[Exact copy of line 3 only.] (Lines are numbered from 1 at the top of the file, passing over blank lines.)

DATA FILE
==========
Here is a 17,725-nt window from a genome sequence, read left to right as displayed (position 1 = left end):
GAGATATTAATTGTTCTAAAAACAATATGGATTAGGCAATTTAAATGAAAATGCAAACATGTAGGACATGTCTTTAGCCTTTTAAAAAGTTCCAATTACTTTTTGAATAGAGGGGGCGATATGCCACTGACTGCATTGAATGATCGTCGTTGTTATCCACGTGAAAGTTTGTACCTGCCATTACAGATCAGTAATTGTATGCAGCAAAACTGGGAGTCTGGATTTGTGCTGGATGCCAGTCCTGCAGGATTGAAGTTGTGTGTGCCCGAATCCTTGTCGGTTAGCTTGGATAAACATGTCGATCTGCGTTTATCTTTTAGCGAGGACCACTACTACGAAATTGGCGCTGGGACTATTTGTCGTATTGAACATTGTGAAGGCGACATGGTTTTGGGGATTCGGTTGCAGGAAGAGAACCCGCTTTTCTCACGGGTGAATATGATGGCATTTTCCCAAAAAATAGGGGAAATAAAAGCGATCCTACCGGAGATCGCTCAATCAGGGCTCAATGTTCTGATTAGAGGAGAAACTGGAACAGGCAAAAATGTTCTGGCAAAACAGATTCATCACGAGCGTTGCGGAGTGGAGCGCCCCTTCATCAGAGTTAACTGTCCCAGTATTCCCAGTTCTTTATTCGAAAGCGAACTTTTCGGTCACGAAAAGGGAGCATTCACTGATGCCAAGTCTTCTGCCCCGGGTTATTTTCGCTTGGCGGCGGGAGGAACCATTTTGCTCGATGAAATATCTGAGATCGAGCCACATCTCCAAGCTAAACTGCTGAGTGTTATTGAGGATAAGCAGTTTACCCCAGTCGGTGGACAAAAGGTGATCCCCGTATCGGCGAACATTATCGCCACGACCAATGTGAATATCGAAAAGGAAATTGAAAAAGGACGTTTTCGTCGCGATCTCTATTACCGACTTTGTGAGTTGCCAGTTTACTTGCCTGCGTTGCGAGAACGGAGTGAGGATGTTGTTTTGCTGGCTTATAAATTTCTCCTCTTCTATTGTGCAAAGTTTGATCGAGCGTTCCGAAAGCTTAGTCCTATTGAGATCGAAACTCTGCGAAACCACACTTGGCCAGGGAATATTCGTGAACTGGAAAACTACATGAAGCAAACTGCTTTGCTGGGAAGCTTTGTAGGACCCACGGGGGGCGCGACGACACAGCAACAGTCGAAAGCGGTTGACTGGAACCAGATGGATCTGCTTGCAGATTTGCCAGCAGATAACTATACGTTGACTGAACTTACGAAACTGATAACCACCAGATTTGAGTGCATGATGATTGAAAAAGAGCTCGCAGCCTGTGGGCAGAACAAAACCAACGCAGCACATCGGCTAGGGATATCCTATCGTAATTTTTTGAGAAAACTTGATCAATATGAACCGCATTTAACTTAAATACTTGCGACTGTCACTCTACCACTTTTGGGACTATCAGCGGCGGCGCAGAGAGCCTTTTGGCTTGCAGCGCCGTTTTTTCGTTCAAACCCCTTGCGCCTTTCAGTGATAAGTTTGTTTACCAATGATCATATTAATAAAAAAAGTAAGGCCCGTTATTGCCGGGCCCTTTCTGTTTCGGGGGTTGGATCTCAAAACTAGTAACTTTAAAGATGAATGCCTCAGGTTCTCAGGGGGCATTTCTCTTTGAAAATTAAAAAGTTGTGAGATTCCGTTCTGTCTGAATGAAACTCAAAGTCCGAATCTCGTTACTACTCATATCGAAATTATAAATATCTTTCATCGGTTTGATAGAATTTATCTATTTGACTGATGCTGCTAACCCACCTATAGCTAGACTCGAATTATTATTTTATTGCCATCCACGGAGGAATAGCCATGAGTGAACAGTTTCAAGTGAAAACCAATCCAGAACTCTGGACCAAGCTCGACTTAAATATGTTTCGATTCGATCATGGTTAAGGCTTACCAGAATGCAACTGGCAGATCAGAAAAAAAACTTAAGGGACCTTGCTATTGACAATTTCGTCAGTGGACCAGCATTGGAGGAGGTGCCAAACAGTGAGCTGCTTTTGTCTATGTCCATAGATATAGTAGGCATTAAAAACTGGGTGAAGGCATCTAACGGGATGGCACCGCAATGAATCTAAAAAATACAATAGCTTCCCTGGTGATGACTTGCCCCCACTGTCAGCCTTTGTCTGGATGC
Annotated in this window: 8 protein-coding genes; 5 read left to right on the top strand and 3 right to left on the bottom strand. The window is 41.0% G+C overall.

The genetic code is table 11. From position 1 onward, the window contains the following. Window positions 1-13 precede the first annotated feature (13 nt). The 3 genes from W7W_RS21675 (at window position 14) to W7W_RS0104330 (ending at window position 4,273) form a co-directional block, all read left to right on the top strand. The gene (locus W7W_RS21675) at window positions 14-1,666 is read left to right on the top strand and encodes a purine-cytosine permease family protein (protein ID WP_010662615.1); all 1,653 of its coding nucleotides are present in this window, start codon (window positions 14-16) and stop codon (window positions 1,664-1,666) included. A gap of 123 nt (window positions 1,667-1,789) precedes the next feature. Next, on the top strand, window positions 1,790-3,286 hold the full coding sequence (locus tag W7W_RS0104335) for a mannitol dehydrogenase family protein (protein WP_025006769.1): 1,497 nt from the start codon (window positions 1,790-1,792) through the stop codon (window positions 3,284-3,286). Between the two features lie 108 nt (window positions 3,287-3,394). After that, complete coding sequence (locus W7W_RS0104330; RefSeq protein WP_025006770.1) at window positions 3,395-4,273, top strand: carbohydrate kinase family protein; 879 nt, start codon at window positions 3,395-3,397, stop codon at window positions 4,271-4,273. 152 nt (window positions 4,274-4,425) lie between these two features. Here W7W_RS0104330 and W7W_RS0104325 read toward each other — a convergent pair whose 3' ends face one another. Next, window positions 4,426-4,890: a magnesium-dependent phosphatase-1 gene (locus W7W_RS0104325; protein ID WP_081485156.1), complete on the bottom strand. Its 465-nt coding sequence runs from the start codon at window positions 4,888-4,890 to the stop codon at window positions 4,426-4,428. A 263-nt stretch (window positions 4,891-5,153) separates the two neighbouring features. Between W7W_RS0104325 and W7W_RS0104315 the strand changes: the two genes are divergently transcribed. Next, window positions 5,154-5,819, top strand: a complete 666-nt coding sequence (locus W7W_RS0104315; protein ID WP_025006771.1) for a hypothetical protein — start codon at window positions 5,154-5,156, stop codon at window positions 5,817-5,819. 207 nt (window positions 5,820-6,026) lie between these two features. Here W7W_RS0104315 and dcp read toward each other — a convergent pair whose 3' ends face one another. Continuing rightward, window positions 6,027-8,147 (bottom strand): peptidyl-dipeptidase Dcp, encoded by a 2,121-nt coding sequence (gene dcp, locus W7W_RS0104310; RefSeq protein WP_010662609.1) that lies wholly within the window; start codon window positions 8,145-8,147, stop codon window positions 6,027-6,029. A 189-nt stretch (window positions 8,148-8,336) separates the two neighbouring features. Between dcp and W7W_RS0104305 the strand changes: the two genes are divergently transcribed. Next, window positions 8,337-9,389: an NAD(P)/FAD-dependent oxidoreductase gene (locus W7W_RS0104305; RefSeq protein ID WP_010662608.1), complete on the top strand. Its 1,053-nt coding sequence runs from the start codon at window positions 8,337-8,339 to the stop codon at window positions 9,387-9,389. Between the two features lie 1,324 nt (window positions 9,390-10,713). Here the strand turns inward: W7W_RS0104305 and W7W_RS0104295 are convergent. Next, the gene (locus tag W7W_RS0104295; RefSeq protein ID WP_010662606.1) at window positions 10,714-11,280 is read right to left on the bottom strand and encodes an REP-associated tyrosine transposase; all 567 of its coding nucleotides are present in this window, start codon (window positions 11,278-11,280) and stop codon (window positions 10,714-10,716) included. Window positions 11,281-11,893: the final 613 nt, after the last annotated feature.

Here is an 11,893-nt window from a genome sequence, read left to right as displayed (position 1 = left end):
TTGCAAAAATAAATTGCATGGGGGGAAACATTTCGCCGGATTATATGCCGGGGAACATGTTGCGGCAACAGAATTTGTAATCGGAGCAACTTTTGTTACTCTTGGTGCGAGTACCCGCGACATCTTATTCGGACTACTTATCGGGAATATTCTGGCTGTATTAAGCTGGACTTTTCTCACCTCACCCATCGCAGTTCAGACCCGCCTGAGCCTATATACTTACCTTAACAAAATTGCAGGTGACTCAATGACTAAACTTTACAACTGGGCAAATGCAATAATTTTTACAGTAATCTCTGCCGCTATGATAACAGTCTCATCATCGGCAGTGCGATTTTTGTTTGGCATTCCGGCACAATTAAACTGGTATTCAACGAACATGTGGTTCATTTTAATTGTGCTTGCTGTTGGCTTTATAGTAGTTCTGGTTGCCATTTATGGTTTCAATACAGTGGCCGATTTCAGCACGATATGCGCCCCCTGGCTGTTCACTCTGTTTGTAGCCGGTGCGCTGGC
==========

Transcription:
Annotated in this window: 8 protein-coding genes; 5 read left to right on the top strand and 3 right to left on the bottom strand. The window is 41.0% G+C overall.